Among the areas in which the prevalences of Loa loa are particularly high, according to the Environmental Risk Map (ERM), two should be pointed out, because they are also those where most of the cases of serious adverse events (SAEs) have been recorded so far. The first one is the Lekie Department (Central Province), in the Sanaga valley, where 53 of the 63 probable or possible Loa loa encephalopathy cases recorded between 1989 and 2001 in Cameroon have occurred [3]. Besides the high level of endemicity, this cluster of cases may be related to the high population density there, as well as the proximity of the area with the capital, Yaoundé, which probably led to a high reporting rate; however, other hypothesis should be considered, such as specific susceptibility of the local human populations, or special pathogenicity of the local Loa "strain" [28, 29]. The latter possibility is currently investigated in Cameroon, and in the Mayumbe forest (Democratic Republic of Congo), another area where some 15 cases of fatal SAEs were reported in December 2003. The second area of interest shown by the ERM in Cameroon is the Tikar plain, near Bankim, between the Western, North-West and Adamaoua provinces, where several cases have been recently reported, though the area's vegetation is of shrub savanna type. The ERM also shows those areas where CDTI projects against onchocerciasis may be implemented in a near future, and where the risk of SAEs is probably high: the Eastern and Southern Provinces, and the north-western part of the Littoral Province.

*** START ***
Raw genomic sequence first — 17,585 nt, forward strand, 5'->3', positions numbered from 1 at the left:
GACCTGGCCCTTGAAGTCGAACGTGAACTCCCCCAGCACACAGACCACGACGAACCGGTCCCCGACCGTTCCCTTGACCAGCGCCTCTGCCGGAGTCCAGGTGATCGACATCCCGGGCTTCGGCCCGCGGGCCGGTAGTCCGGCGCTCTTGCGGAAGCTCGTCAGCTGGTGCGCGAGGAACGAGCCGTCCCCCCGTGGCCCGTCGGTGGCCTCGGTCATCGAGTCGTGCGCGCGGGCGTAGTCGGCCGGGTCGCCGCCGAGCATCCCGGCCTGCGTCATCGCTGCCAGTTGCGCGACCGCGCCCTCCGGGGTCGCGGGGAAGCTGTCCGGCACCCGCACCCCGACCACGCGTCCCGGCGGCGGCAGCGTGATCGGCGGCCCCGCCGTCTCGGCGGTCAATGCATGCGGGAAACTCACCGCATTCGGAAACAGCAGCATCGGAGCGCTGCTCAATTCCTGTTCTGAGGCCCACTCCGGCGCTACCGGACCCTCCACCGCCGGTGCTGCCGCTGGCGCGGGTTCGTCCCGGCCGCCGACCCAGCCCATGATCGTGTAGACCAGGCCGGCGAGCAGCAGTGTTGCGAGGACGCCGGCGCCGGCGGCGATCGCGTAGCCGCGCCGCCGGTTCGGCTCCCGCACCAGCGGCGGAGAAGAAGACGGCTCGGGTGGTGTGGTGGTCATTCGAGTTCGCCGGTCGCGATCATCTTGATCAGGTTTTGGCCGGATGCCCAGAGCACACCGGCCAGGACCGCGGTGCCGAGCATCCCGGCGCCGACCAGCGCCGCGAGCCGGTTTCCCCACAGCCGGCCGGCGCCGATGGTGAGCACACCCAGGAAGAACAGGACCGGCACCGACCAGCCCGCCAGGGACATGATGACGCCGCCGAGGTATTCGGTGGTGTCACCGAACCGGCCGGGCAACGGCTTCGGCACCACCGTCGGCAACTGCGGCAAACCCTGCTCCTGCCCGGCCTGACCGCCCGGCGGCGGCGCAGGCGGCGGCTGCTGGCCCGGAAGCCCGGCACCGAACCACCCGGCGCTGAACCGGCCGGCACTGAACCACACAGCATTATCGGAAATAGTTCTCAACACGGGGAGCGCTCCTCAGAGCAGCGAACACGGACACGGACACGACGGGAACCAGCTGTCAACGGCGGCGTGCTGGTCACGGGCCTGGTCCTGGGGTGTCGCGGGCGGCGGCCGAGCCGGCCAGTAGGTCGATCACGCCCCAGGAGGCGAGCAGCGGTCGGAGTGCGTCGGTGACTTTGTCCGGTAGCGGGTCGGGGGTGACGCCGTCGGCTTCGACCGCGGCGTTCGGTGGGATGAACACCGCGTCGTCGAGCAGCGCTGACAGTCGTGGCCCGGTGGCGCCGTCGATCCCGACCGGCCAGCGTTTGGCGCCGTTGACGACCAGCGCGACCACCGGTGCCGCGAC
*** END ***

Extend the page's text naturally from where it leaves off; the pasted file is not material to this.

While the use of satellite-derived environmental data for evaluation of disease risk has been developed for several vector borne diseases (malaria, Rift Valley fever, visceral leishmaniasis, tick-borne encephalitis) [24], limited use of such data in public health programmes for the control of infectious diseases has been achieved.